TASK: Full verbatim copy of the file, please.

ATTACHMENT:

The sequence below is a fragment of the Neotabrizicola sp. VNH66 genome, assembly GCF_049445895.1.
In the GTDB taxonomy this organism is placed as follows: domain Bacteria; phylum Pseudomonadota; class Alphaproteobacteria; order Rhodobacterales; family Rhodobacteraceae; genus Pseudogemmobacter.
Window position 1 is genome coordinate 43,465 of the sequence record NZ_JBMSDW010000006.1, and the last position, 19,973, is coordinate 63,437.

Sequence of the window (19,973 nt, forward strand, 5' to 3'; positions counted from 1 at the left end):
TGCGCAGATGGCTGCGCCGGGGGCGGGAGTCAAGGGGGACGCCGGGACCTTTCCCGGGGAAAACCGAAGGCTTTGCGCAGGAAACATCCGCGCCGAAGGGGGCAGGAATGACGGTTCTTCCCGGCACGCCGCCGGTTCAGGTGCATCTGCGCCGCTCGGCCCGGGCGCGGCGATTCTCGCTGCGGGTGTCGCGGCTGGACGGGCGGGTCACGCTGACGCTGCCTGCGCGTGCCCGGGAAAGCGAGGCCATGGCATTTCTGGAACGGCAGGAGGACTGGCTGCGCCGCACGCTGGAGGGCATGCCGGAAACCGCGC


The sequence below is a fragment of the Neotabrizicola sp. VNH66 genome, assembly GCF_049445895.1.
In the GTDB taxonomy this organism is placed as follows: domain Bacteria; phylum Pseudomonadota; class Alphaproteobacteria; order Rhodobacterales; family Rhodobacteraceae; genus Pseudogemmobacter.
Window position 1 is genome coordinate 43,465 of the sequence record NZ_JBMSDW010000006.1, and the last position, 19,973, is coordinate 63,437.

Sequence of the window (19,973 nt, forward strand, 5' to 3'; positions counted from 1 at the left end):
TGCGCAGATGGCTGCGCCGGGGGCGGGAGTCAAGGGGGACGCCGGGACCTTTCCCGGGGAAAACCGAAGGCTTTGCGCAGGAAACATCCGCGCCGAAGGGGGCAGGAATGACGGTTCTTCCCGGCACGCCGCCGGTTCAGGTGCATCTGCGCCGCTCGGCCCGGGCGCGGCGATTCTCGCTGCGGGTGTCGCGGCTGGACGGGCGGGTCACGCTGACGCTGCCTGCGCGTGCCCGGGAAAGCGAGGCCATGGCATTTCTGGAACGGCAGGAGGACTGGCTGCGCCGCACGCTGGAGGGCATGCCGGAAACCGCGC